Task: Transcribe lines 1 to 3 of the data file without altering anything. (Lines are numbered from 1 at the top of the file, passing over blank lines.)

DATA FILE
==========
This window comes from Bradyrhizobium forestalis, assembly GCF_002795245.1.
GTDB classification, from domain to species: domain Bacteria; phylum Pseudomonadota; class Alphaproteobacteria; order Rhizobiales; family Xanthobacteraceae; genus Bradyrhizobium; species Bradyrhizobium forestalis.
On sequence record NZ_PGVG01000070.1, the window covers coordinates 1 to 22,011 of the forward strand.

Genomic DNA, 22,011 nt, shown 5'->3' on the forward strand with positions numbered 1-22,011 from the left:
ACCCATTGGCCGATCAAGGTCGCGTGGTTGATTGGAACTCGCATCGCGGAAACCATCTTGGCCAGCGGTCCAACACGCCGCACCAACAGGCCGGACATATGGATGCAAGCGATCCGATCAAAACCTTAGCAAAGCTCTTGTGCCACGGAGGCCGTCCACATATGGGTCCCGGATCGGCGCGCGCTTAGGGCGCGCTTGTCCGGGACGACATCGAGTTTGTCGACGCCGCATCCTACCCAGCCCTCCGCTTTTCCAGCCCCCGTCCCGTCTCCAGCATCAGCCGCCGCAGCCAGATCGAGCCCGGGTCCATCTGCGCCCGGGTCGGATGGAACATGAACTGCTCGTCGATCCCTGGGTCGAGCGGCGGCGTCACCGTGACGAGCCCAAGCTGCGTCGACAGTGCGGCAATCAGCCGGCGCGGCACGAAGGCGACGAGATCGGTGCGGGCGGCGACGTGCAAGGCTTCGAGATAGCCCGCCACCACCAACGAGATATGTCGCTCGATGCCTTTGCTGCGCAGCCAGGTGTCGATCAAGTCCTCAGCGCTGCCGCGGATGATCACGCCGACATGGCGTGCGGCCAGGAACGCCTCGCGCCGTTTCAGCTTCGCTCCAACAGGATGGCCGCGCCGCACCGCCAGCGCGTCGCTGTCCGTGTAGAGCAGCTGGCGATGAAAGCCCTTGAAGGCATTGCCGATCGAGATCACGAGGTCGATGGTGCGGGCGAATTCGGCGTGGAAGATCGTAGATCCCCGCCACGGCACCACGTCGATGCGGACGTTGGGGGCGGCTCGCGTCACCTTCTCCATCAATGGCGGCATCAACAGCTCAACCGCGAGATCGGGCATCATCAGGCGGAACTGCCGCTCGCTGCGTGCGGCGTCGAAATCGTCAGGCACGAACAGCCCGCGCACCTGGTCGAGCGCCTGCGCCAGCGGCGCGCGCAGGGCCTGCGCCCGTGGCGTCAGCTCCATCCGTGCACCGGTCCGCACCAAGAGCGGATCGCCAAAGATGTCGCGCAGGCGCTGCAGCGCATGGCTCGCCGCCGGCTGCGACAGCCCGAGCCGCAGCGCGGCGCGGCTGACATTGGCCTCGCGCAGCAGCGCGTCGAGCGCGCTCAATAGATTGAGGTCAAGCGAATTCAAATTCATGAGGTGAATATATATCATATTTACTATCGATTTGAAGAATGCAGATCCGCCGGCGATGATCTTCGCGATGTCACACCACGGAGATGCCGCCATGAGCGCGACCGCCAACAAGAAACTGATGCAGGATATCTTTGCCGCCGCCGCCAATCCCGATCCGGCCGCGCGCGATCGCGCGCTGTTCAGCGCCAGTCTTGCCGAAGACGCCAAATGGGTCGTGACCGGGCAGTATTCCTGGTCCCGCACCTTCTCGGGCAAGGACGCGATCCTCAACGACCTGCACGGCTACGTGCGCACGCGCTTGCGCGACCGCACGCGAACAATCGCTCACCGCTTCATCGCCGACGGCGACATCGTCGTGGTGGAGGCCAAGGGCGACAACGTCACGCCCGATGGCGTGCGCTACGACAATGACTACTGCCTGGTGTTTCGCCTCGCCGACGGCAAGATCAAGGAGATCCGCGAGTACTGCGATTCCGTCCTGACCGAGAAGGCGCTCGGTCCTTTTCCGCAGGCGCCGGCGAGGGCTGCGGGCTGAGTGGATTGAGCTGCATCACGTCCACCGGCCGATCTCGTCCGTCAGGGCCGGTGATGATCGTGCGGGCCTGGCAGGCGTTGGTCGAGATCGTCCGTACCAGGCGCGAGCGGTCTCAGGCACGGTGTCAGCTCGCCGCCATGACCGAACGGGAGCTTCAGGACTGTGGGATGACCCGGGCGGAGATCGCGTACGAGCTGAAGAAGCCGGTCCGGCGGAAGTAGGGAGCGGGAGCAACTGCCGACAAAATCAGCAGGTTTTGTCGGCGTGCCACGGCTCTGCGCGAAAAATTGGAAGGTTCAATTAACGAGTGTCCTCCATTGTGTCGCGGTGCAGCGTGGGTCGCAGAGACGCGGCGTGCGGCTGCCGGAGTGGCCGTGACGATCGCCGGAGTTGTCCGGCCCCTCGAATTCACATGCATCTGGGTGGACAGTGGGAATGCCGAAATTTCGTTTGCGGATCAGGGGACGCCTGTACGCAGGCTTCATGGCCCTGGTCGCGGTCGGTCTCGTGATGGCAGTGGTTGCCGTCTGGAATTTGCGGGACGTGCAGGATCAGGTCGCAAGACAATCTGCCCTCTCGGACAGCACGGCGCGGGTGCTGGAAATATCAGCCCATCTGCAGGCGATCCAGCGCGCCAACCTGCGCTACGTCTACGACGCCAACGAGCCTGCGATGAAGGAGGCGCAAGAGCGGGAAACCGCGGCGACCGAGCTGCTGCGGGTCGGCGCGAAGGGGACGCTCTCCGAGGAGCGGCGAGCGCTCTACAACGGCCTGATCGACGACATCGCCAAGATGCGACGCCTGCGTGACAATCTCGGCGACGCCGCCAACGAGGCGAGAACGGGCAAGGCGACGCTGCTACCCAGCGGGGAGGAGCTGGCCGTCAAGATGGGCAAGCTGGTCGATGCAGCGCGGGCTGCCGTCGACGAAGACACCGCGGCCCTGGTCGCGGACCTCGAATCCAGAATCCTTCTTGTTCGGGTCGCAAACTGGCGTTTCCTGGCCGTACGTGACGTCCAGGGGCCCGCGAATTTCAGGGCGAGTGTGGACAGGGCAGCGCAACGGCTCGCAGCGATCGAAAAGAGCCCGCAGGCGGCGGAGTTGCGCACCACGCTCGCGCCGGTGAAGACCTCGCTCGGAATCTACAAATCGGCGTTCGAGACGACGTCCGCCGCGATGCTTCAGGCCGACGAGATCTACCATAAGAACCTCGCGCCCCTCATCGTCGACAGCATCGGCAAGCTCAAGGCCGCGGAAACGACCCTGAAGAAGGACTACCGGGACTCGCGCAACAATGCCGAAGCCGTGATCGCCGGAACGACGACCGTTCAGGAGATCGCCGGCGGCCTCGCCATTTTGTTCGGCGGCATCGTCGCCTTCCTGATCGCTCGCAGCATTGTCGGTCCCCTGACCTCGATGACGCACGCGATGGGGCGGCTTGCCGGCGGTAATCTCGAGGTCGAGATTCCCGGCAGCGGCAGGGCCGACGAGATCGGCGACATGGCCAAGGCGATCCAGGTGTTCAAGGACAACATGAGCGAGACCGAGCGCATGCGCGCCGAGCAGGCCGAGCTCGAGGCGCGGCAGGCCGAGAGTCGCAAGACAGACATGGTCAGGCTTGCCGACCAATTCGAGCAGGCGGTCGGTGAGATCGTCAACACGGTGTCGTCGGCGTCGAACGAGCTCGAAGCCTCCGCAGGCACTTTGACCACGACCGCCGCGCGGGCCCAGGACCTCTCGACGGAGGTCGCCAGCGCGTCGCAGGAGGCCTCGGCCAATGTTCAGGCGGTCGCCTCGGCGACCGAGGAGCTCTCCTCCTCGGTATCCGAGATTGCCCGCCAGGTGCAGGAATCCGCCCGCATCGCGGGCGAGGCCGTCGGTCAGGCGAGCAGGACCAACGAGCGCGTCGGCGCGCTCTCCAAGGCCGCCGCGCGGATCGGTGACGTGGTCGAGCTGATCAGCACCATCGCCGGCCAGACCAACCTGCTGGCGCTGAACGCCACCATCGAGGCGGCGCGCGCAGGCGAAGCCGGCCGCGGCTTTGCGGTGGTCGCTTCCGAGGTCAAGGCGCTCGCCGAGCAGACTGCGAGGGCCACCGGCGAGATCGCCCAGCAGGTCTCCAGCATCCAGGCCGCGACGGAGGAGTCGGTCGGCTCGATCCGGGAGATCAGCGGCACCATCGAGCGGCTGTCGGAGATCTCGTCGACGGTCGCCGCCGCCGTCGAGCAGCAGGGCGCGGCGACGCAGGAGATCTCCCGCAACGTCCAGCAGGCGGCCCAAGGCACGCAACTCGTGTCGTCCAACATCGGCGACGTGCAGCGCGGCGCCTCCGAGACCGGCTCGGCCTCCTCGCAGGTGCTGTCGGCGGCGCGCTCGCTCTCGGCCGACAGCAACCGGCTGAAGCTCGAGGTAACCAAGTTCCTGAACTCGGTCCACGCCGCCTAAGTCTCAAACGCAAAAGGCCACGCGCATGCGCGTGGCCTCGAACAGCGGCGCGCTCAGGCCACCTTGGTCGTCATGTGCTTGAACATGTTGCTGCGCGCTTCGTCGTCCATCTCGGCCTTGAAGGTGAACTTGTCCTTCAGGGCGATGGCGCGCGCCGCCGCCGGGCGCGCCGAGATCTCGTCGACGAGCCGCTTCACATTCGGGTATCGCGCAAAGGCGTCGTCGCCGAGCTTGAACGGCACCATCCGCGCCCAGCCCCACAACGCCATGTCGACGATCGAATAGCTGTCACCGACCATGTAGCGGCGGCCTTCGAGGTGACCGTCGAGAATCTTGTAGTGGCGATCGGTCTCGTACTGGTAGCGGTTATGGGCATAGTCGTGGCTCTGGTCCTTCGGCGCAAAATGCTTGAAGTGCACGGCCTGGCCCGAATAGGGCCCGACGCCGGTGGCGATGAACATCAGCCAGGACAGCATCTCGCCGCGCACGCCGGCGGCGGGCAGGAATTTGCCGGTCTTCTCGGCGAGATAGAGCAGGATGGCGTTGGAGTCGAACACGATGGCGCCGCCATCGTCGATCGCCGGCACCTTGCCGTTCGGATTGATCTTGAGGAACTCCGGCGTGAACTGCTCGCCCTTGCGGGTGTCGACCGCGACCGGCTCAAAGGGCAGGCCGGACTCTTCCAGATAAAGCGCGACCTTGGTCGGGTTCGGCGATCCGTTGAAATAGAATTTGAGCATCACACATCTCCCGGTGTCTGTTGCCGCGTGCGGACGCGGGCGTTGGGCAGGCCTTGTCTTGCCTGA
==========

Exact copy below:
This window comes from Bradyrhizobium forestalis, assembly GCF_002795245.1.
GTDB classification, from domain to species: domain Bacteria; phylum Pseudomonadota; class Alphaproteobacteria; order Rhizobiales; family Xanthobacteraceae; genus Bradyrhizobium; species Bradyrhizobium forestalis.
On sequence record NZ_PGVG01000070.1, the window covers coordinates 1 to 22,011 of the forward strand.